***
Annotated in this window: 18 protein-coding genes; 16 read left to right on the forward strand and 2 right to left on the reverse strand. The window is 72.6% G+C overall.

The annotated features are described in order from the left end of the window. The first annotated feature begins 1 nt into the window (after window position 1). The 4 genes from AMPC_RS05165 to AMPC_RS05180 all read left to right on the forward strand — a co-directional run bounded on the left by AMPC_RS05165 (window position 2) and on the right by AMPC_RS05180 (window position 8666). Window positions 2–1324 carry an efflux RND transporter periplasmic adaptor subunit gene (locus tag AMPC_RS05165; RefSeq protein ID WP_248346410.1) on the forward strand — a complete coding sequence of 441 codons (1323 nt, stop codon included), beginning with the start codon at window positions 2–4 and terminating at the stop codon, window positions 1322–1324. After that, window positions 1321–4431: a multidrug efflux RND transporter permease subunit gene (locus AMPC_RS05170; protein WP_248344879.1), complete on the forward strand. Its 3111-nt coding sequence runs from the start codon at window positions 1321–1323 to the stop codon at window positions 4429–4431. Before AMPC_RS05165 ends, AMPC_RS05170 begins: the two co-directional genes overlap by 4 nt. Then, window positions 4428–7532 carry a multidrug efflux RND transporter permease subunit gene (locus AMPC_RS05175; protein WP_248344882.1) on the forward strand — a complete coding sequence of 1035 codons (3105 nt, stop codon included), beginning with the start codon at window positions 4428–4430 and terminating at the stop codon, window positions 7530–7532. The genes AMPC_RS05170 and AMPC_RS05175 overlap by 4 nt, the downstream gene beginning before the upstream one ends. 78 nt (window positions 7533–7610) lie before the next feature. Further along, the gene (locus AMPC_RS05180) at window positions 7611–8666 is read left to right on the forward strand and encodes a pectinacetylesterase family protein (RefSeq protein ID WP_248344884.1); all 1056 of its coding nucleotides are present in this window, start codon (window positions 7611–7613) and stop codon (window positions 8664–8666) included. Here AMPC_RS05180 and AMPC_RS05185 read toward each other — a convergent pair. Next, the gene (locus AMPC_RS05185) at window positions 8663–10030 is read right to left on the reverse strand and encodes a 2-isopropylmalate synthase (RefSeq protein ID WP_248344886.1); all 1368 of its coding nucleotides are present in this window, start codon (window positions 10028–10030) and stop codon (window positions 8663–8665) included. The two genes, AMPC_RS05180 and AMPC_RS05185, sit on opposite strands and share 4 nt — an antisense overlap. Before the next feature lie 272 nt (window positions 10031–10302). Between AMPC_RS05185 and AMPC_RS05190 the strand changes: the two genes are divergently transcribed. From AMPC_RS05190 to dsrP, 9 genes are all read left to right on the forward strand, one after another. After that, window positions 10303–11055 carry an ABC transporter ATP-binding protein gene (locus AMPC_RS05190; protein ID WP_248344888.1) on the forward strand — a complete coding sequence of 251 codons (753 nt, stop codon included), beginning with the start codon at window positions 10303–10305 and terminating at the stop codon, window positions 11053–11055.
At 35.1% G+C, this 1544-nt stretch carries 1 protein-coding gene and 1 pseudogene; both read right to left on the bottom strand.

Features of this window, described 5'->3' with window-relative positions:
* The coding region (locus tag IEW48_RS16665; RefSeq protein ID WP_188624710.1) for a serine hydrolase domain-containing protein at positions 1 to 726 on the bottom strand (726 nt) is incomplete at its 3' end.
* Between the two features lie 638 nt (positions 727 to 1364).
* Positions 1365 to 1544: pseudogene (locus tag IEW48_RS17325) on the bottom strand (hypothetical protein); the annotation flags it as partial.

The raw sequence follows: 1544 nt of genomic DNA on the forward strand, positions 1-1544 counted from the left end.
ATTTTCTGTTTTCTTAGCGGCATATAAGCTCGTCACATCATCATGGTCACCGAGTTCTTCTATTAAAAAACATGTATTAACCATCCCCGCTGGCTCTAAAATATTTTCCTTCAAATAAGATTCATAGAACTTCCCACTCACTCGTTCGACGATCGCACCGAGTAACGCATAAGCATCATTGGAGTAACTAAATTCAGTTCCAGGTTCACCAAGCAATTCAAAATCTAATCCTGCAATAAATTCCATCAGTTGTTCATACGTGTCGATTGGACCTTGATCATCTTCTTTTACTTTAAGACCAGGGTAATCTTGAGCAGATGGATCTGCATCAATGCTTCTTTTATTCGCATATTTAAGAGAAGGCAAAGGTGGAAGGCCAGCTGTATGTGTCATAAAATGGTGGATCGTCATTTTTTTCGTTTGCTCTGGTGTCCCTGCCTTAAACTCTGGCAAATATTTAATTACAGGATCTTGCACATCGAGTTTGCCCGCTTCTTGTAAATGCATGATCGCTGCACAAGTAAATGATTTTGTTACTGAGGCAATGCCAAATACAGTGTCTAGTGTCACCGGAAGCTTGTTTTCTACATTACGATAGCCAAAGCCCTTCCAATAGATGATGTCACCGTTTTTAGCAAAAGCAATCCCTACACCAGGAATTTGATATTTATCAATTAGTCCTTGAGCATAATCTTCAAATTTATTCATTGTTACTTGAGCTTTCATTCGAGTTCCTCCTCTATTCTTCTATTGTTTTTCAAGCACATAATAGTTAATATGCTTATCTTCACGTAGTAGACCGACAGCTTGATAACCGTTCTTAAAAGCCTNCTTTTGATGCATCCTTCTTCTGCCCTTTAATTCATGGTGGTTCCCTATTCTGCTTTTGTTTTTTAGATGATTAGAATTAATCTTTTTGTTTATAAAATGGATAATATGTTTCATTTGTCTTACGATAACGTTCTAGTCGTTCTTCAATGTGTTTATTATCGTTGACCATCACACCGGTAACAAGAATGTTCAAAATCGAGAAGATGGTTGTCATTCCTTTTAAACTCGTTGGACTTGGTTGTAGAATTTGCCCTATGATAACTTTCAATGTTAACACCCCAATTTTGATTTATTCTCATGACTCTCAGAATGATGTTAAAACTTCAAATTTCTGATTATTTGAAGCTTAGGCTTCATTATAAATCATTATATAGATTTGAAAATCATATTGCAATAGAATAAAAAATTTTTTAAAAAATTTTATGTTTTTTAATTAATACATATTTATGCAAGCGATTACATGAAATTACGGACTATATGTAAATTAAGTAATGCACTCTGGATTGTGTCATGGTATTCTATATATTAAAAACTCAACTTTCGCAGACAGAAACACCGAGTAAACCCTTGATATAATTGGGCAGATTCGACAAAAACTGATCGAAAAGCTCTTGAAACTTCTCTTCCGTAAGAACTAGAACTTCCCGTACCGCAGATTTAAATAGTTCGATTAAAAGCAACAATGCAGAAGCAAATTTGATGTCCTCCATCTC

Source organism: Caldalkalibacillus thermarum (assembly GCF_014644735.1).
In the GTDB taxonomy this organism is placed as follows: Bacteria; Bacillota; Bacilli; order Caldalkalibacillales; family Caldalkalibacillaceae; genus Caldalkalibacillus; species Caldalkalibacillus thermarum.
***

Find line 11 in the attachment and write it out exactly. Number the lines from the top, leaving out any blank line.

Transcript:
In the GTDB taxonomy this organism is placed as follows: Bacteria; Bacillota; Bacilli; order Caldalkalibacillales; family Caldalkalibacillaceae; genus Caldalkalibacillus; species Caldalkalibacillus thermarum.